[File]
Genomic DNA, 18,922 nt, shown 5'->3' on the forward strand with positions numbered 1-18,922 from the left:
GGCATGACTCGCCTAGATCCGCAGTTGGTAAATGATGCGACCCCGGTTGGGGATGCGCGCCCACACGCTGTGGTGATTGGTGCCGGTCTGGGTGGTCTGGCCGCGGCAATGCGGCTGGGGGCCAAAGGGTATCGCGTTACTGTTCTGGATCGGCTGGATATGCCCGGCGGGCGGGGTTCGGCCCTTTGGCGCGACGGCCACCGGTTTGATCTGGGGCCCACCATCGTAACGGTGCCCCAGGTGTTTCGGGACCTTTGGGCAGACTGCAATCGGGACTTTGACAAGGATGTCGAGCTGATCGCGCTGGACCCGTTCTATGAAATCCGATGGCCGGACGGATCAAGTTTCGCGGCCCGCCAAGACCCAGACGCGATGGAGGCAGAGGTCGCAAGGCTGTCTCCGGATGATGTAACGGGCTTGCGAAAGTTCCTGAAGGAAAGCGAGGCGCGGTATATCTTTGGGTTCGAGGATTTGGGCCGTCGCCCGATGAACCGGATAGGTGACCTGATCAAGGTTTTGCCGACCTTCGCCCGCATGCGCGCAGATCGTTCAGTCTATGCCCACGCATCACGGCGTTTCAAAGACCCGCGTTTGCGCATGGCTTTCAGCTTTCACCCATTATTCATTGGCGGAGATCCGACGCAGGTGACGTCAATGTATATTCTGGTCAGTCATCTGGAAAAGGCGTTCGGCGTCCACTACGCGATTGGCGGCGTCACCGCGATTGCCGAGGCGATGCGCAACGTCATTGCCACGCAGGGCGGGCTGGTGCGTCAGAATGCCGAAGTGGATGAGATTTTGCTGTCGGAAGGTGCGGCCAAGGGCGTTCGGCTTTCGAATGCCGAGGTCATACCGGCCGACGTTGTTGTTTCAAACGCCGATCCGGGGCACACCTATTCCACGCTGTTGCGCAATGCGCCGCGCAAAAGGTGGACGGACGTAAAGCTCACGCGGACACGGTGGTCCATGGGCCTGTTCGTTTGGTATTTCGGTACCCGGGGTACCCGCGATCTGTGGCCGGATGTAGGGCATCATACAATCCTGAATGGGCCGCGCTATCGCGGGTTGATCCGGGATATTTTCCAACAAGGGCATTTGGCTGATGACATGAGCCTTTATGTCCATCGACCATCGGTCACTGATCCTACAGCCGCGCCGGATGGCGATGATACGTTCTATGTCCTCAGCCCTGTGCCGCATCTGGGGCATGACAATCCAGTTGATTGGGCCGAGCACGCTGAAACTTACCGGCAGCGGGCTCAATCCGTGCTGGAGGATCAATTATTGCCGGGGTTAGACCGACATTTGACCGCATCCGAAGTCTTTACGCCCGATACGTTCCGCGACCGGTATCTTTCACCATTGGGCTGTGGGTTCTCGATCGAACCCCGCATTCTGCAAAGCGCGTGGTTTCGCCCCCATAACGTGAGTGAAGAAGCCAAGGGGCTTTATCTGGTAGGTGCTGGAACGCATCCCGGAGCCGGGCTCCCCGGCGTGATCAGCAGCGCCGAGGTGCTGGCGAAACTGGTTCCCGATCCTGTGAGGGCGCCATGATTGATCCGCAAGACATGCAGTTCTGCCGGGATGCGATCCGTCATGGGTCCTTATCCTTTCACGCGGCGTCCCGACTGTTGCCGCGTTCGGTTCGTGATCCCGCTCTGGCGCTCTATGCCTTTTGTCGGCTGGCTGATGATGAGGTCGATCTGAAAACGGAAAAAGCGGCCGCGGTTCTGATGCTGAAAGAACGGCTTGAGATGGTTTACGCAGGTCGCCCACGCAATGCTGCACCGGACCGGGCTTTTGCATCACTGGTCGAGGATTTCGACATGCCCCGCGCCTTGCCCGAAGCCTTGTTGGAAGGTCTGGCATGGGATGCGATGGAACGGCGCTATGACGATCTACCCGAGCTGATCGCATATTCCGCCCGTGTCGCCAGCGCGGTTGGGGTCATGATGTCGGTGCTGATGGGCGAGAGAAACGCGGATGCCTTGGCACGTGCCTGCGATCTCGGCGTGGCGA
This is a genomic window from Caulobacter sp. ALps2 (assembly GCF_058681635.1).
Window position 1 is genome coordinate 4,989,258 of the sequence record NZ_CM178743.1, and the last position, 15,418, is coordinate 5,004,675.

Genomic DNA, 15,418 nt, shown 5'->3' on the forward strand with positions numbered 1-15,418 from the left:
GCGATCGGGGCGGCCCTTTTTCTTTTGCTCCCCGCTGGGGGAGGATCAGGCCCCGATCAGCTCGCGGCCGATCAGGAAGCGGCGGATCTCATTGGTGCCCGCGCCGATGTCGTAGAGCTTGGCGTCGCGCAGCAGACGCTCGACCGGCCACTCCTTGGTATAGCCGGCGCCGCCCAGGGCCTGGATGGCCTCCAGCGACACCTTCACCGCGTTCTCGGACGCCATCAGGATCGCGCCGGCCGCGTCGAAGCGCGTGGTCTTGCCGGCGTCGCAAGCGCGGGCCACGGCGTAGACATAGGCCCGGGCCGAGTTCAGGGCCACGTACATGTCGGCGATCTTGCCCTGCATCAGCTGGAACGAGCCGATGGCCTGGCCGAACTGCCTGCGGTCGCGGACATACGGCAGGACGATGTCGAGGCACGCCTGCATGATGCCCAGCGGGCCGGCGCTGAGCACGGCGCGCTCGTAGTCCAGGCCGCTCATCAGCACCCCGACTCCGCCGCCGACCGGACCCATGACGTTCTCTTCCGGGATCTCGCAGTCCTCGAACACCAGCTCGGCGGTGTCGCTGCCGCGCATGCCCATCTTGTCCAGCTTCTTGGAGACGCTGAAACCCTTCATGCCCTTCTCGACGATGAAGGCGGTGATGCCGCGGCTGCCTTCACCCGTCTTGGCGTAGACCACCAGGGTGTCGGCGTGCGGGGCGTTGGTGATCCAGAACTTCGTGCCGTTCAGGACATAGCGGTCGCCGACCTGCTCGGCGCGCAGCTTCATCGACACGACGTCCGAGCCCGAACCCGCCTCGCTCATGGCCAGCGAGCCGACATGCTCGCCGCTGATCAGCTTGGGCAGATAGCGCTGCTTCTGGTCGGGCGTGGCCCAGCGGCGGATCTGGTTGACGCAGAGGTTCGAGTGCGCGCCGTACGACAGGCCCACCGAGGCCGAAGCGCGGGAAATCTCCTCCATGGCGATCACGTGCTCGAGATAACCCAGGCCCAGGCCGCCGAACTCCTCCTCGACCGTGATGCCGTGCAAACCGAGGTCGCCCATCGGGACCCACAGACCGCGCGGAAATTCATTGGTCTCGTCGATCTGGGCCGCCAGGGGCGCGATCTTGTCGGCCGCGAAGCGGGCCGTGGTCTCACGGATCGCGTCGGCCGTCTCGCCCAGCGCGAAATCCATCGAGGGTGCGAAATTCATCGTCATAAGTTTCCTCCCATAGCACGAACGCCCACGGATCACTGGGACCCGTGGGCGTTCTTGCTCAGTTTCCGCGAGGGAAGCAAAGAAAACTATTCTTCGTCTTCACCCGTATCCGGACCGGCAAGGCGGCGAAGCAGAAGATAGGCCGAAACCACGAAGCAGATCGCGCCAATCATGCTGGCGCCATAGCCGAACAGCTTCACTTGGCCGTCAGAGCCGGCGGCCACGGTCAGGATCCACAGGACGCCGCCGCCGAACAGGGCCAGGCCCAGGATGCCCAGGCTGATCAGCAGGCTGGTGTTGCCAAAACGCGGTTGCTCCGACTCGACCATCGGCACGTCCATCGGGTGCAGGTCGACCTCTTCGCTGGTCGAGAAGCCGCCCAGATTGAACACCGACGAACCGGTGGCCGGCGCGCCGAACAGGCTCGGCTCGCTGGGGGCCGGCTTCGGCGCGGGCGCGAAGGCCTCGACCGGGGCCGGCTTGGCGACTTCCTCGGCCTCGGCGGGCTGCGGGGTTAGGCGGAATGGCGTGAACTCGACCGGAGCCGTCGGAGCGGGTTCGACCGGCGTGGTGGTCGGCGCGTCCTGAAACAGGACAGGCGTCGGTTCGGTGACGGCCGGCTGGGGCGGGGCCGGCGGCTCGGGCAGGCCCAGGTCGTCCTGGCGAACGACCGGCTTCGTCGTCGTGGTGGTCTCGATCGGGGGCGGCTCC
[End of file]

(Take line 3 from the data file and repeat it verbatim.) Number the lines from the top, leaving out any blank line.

This is a genomic window from Caulobacter sp. ALps2 (assembly GCF_058681635.1).